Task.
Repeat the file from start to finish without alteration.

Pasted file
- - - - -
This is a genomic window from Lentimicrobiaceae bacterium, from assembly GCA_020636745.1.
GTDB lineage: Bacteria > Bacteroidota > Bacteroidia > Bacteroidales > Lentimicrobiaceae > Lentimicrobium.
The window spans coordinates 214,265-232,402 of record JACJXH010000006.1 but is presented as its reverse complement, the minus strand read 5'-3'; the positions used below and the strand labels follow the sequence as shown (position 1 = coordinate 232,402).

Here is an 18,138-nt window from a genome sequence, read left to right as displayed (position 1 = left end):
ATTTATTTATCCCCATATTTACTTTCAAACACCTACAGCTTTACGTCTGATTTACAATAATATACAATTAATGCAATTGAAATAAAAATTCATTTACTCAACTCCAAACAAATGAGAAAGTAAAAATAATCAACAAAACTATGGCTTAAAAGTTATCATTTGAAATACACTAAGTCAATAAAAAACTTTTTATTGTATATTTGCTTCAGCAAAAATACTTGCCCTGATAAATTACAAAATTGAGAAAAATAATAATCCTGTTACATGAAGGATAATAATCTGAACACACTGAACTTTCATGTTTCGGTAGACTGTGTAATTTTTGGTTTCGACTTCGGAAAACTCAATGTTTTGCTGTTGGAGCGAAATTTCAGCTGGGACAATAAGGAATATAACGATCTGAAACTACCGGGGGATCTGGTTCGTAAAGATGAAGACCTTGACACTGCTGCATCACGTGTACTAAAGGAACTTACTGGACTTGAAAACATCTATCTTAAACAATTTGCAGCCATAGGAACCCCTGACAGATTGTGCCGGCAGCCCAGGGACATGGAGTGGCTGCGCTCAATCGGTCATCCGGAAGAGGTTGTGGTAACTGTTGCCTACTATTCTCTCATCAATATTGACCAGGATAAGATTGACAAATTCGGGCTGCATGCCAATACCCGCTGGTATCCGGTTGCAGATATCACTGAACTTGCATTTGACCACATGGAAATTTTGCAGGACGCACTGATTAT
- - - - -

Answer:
This is a genomic window from Lentimicrobiaceae bacterium, from assembly GCA_020636745.1.
GTDB lineage: Bacteria > Bacteroidota > Bacteroidia > Bacteroidales > Lentimicrobiaceae > Lentimicrobium.
The window spans coordinates 214,265-232,402 of record JACJXH010000006.1 but is presented as its reverse complement, the minus strand read 5'-3'; the positions used below and the strand labels follow the sequence as shown (position 1 = coordinate 232,402).

Here is an 18,138-nt window from a genome sequence, read left to right as displayed (position 1 = left end):
ATTTATTTATCCCCATATTTACTTTCAAACACCTACAGCTTTACGTCTGATTTACAATAATATACAATTAATGCAATTGAAATAAAAATTCATTTACTCAACTCCAAACAAATGAGAAAGTAAAAATAATCAACAAAACTATGGCTTAAAAGTTATCATTTGAAATACACTAAGTCAATAAAAAACTTTTTATTGTATATTTGCTTCAGCAAAAATACTTGCCCTGATAAATTACAAAATTGAGAAAAATAATAATCCTGTTACATGAAGGATAATAATCTGAACACACTGAACTTTCATGTTTCGGTAGACTGTGTAATTTTTGGTTTCGACTTCGGAAAACTCAATGTTTTGCTGTTGGAGCGAAATTTCAGCTGGGACAATAAGGAATATAACGATCTGAAACTACCGGGGGATCTGGTTCGTAAAGATGAAGACCTTGACACTGCTGCATCACGTGTACTAAAGGAACTTACTGGACTTGAAAACATCTATCTTAAACAATTTGCAGCCATAGGAACCCCTGACAGATTGTGCCGGCAGCCCAGGGACATGGAGTGGCTGCGCTCAATCGGTCATCCGGAAGAGGTTGTGGTAACTGTTGCCTACTATTCTCTCATCAATATTGACCAGGATAAGATTGACAAATTCGGGCTGCATGCCAATACCCGCTGGTATCCGGTTGCAGATATCACTGAACTTGCATTTGACCACATGGAAATTTTGCAGGACGCACTGATTAT